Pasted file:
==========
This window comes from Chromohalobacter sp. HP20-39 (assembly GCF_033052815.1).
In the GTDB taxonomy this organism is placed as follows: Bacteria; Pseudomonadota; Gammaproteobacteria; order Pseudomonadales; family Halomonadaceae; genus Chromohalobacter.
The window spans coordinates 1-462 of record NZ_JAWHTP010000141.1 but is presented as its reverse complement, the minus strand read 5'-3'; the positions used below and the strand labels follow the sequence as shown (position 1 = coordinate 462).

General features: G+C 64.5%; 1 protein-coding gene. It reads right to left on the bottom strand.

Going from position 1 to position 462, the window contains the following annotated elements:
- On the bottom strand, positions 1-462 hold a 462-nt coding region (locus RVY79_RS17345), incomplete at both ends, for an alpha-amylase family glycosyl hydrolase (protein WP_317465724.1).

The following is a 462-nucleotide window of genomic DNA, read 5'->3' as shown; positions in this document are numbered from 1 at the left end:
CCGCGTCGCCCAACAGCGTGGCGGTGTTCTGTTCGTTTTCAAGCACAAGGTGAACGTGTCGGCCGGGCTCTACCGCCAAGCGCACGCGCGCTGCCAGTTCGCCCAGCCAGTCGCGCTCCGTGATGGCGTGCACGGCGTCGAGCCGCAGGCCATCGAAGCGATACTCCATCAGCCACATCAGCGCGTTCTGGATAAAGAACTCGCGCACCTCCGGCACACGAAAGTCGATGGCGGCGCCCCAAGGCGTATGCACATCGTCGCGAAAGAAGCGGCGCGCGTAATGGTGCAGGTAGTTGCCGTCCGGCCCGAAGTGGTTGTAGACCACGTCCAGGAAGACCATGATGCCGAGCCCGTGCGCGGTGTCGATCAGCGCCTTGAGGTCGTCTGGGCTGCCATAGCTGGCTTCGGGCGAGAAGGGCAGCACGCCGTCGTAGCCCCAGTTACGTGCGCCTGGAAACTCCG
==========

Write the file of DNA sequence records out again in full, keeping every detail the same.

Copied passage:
This window comes from Chromohalobacter sp. HP20-39 (assembly GCF_033052815.1).
In the GTDB taxonomy this organism is placed as follows: Bacteria; Pseudomonadota; Gammaproteobacteria; order Pseudomonadales; family Halomonadaceae; genus Chromohalobacter.
The window spans coordinates 1-462 of record NZ_JAWHTP010000141.1 but is presented as its reverse complement, the minus strand read 5'-3'; the positions used below and the strand labels follow the sequence as shown (position 1 = coordinate 462).

General features: G+C 64.5%; 1 protein-coding gene. It reads right to left on the bottom strand.

Going from position 1 to position 462, the window contains the following annotated elements:
- On the bottom strand, positions 1-462 hold a 462-nt coding region (locus RVY79_RS17345), incomplete at both ends, for an alpha-amylase family glycosyl hydrolase (protein WP_317465724.1).

The following is a 462-nucleotide window of genomic DNA, read 5'->3' as shown; positions in this document are numbered from 1 at the left end:
CCGCGTCGCCCAACAGCGTGGCGGTGTTCTGTTCGTTTTCAAGCACAAGGTGAACGTGTCGGCCGGGCTCTACCGCCAAGCGCACGCGCGCTGCCAGTTCGCCCAGCCAGTCGCGCTCCGTGATGGCGTGCACGGCGTCGAGCCGCAGGCCATCGAAGCGATACTCCATCAGCCACATCAGCGCGTTCTGGATAAAGAACTCGCGCACCTCCGGCACACGAAAGTCGATGGCGGCGCCCCAAGGCGTATGCACATCGTCGCGAAAGAAGCGGCGCGCGTAATGGTGCAGGTAGTTGCCGTCCGGCCCGAAGTGGTTGTAGACCACGTCCAGGAAGACCATGATGCCGAGCCCGTGCGCGGTGTCGATCAGCGCCTTGAGGTCGTCTGGGCTGCCATAGCTGGCTTCGGGCGAGAAGGGCAGCACGCCGTCGTAGCCCCAGTTACGTGCGCCTGGAAACTCCG